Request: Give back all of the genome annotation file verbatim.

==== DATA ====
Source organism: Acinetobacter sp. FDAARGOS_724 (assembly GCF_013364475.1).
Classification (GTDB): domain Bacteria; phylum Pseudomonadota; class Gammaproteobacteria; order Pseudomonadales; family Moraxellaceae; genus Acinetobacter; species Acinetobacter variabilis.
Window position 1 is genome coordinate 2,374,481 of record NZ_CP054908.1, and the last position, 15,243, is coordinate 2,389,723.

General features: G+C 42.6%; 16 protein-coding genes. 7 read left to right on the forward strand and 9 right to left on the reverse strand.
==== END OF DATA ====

Source organism: Acinetobacter sp. FDAARGOS_724 (assembly GCF_013364475.1).
Classification (GTDB): domain Bacteria; phylum Pseudomonadota; class Gammaproteobacteria; order Pseudomonadales; family Moraxellaceae; genus Acinetobacter; species Acinetobacter variabilis.
Window position 1 is genome coordinate 2,374,481 of record NZ_CP054908.1, and the last position, 15,243, is coordinate 2,389,723.

General features: G+C 42.6%; 16 protein-coding genes. 7 read left to right on the forward strand and 9 right to left on the reverse strand.